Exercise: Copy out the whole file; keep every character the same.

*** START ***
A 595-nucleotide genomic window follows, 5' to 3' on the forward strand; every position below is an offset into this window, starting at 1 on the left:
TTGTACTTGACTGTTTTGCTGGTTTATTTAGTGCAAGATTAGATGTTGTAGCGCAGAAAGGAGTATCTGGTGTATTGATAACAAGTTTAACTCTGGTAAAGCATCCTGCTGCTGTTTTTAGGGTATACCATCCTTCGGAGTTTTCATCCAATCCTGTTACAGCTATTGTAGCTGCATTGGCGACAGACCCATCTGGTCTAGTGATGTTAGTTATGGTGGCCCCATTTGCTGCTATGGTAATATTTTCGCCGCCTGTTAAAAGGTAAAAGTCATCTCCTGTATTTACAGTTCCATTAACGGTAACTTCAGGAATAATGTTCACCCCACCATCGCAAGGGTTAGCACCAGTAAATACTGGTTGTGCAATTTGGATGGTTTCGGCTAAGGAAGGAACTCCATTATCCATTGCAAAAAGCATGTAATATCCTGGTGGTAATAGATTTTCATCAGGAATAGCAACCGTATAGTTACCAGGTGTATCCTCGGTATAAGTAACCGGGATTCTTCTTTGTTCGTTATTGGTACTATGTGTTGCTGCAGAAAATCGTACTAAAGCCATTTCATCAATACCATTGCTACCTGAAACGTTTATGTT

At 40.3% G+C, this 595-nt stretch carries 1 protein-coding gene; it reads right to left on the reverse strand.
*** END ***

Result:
A 595-nucleotide genomic window follows, 5' to 3' on the forward strand; every position below is an offset into this window, starting at 1 on the left:
TTGTACTTGACTGTTTTGCTGGTTTATTTAGTGCAAGATTAGATGTTGTAGCGCAGAAAGGAGTATCTGGTGTATTGATAACAAGTTTAACTCTGGTAAAGCATCCTGCTGCTGTTTTTAGGGTATACCATCCTTCGGAGTTTTCATCCAATCCTGTTACAGCTATTGTAGCTGCATTGGCGACAGACCCATCTGGTCTAGTGATGTTAGTTATGGTGGCCCCATTTGCTGCTATGGTAATATTTTCGCCGCCTGTTAAAAGGTAAAAGTCATCTCCTGTATTTACAGTTCCATTAACGGTAACTTCAGGAATAATGTTCACCCCACCATCGCAAGGGTTAGCACCAGTAAATACTGGTTGTGCAATTTGGATGGTTTCGGCTAAGGAAGGAACTCCATTATCCATTGCAAAAAGCATGTAATATCCTGGTGGTAATAGATTTTCATCAGGAATAGCAACCGTATAGTTACCAGGTGTATCCTCGGTATAAGTAACCGGGATTCTTCTTTGTTCGTTATTGGTACTATGTGTTGCTGCAGAAAATCGTACTAAAGCCATTTCATCAATACCATTGCTACCTGAAACGTTTATGTT

At 40.3% G+C, this 595-nt stretch carries 1 protein-coding gene; it reads right to left on the reverse strand.